In the austere functional office of head nun and principal Sister Aloysius, order reigns supreme. People know where to sit and when to speak. And decisions are made based on the rules of the church, augmented by her hyper-endowed sense of right and wrong. When a seemingly innocent episode between a priest and a student are called into question, events are set in place to provide scintillating dramatic moments in Doubt, A Parable at 1st Stage Theatre at Tyson’s Corner
Playwright John Patrick Shanley’s sharp-edged drama is a work of delicate ideas and sledgehammer results, all with very little stage action. Aside from this Tony award-winning play, his successful career includes many screenplays, including Moonstruck. His gift for biting dialogue is evident.
…a pins and needles dramatic powerhouse.
And from a hardscrabble childhood which included several schools of this type, he draws on a world he knows well–1964 New York City and as he says “This play is dedicated to the many orders of Catholic nuns who have devoted their lives to serving others in hospitals and schools….though they have been much maligned and ridiculed, who among us have been so generous?” It was also a turbulent time in our society, yet the walls of the church had only started to be shaken and challenged.
We first meet Father Flynn (Rob Jansen) as he gives a sermon, stating “Doubt can be a bond as powerful and sustaining as certainty.” In Jansen’s earnestly likeable portrayal, he is more big brother than priest, with an easy affinity with the children and a progressive nature very much at odds with Sister Aloysius. (Jessica Lefkow)
Lefkow’s performance is a master class in character immersion as she becomes an icy emissary of all things proper, with a preening voice that drips of righteousness. Calculated moves and a modulated voice add to the effect. You do not want to visit this principal’s office. Her initial scene with young Sister James (Jenny Donovan) had James in tears and questioning her work and values, and as James says later “I’ve lost my love of History and I can’t sleep at night.” Donovan, as the witness caught up in the intrigue, provides the link to human compassion, and gives a natural performance in a less is more situation.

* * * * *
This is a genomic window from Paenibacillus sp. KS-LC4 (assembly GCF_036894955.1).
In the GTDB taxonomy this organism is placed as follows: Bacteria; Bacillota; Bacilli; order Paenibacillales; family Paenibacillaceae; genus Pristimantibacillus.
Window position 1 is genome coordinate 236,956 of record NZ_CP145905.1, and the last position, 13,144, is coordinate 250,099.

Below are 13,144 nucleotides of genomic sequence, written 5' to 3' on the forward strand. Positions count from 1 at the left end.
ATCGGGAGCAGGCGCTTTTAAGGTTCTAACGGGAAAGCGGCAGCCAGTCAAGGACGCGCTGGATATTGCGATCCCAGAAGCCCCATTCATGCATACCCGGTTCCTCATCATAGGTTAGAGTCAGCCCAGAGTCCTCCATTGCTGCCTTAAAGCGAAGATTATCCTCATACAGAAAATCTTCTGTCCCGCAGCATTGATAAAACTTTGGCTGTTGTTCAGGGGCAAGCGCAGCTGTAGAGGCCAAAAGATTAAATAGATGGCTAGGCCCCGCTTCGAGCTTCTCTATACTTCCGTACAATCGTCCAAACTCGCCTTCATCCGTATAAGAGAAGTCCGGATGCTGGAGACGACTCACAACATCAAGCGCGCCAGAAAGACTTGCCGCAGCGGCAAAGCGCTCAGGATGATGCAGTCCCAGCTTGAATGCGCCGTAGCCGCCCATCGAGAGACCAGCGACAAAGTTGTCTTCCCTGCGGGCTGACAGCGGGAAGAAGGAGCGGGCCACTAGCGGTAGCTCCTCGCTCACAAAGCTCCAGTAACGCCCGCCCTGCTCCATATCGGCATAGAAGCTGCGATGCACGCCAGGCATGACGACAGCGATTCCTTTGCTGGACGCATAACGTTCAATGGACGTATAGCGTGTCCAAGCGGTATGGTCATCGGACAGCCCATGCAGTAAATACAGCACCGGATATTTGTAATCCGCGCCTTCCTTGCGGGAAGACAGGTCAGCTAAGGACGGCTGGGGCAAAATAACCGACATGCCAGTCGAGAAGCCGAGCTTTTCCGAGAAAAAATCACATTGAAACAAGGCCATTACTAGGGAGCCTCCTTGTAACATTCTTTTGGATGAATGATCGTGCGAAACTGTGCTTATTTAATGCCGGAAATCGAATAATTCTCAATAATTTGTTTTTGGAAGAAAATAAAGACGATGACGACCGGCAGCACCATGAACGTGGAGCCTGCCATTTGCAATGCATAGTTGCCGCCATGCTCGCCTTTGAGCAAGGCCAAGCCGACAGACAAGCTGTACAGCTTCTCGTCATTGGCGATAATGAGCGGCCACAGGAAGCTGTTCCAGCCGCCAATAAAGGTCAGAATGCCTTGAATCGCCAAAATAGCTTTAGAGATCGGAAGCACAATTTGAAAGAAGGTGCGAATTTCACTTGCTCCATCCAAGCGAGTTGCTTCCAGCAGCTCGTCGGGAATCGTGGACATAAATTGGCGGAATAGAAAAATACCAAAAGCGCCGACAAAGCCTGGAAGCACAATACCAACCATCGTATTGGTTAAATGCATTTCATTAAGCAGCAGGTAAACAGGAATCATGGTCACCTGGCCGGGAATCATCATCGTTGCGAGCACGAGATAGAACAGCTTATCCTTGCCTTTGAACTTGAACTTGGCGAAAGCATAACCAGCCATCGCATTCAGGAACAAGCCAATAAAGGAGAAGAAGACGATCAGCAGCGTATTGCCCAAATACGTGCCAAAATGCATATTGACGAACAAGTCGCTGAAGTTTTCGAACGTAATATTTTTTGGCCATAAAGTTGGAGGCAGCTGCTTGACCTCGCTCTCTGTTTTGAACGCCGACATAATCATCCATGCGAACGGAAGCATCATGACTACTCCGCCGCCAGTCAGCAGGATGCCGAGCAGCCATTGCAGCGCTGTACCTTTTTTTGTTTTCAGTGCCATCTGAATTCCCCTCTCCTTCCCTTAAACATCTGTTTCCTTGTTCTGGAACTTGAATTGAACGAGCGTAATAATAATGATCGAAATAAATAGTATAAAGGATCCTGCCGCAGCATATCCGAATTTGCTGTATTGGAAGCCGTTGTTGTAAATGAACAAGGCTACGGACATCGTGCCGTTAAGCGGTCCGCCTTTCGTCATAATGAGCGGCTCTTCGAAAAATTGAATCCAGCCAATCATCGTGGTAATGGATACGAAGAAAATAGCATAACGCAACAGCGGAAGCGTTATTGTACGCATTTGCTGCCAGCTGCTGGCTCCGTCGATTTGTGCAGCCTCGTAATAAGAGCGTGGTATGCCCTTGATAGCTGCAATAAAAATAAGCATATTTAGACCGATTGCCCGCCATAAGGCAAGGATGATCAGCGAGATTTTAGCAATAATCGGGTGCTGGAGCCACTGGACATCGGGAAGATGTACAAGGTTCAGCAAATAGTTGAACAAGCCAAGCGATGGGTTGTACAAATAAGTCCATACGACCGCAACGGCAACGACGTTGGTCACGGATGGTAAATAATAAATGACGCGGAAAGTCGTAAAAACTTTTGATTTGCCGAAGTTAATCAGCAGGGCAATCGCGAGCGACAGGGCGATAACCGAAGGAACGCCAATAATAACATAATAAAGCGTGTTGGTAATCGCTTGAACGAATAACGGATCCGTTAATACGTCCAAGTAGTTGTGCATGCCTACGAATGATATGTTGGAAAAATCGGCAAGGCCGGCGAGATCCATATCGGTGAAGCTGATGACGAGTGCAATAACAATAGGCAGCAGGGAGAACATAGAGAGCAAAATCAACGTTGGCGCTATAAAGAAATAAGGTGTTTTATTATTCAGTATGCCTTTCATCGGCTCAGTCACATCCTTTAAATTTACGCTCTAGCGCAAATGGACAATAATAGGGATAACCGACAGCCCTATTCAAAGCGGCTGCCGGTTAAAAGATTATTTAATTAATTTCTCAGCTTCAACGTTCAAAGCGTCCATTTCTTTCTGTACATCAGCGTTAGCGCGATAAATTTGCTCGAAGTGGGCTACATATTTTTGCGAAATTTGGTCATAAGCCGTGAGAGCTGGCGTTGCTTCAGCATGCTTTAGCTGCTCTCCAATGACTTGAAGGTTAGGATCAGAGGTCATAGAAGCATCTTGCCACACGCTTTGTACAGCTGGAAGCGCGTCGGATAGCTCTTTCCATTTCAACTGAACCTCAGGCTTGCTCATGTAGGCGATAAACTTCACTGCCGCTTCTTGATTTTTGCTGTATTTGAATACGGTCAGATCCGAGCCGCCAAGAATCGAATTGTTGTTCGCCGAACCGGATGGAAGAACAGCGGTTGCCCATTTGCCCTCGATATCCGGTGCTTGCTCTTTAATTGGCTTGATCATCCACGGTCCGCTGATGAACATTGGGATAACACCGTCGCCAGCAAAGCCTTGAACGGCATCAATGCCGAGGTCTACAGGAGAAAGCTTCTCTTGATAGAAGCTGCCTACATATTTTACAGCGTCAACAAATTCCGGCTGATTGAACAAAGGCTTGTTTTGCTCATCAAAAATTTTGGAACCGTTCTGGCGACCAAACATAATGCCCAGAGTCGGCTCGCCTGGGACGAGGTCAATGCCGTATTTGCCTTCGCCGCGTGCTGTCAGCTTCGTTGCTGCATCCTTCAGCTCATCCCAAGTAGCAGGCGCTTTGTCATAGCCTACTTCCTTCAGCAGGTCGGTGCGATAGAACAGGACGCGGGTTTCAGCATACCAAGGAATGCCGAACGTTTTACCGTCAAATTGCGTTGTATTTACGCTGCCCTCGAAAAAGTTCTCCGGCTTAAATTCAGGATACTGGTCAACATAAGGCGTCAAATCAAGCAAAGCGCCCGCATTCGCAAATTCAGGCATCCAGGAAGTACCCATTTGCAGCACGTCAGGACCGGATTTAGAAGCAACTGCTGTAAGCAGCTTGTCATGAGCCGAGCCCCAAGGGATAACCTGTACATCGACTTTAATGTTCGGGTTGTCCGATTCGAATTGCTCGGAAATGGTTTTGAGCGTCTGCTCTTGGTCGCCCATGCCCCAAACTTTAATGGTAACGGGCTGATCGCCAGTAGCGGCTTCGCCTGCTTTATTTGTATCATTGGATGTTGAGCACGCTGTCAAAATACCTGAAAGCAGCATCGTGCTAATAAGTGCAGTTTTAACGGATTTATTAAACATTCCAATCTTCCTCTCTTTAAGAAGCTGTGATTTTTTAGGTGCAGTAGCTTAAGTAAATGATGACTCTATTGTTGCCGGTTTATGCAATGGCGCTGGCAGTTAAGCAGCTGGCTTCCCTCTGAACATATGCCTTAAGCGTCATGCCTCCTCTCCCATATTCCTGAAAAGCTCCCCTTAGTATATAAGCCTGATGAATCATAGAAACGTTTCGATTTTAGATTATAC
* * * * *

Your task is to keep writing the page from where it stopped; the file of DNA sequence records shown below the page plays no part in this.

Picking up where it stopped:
The delicate dance of words and ideas continues as Sister Aloysius pushes for the truth, searching for a way to finalize this incident of which there is so much uncertainty. We receive another context as the young boy’s mother is called to the school. Mrs. Muller (Lolita Marie) in a remarkable cameo role, offers up her view of what she would like happen, heartfully explaining that her son’s only friend is Father Flynn, and she would accept whatever that relationship is– if only to keep him in school. Watching Marie and Lefkowitz onstage in this exchange was truly mesmerizing.
The careful dance of words and ideas continues between Father Flynn and Sister Aloysius, two combatants locking horns, until one ultimately gives in. But was anything ultimately proven?
Director Michael Dove has orchestrated a pins and needles dramatic powerhouse. It is a show filled with pronouncements and parsed words, so the dramatic pacing is vital and it came though well. There were quiet gasps in the audience at the several twists and turns of the plot revealed.
Set Designer John Bowhers and Tech Director Aaron Fensterheim crafted a nice open working stage and realistic sounds. Stage background consisted of shards of wood unevenly bent as a backdrop–suggesting a fractured cathedral that we are viewing.
Doubt is an unswerving, thought-provoking study of human nature, of deciding what we can really believe. As Sister Aloysius intones ‘If you forget yourself and study others, you will not be fooled.’
Running Time: 90 minutes without hours with no intermission
Doubt, A Parable is presented at the 1st Stage Theatre in Tysons Corner, 1524 Spring Hill Rd, McLean, VA 22102 from Feb. 6 to March. 1, 2015. For tickets call the information line at (703) 854-1856 or online.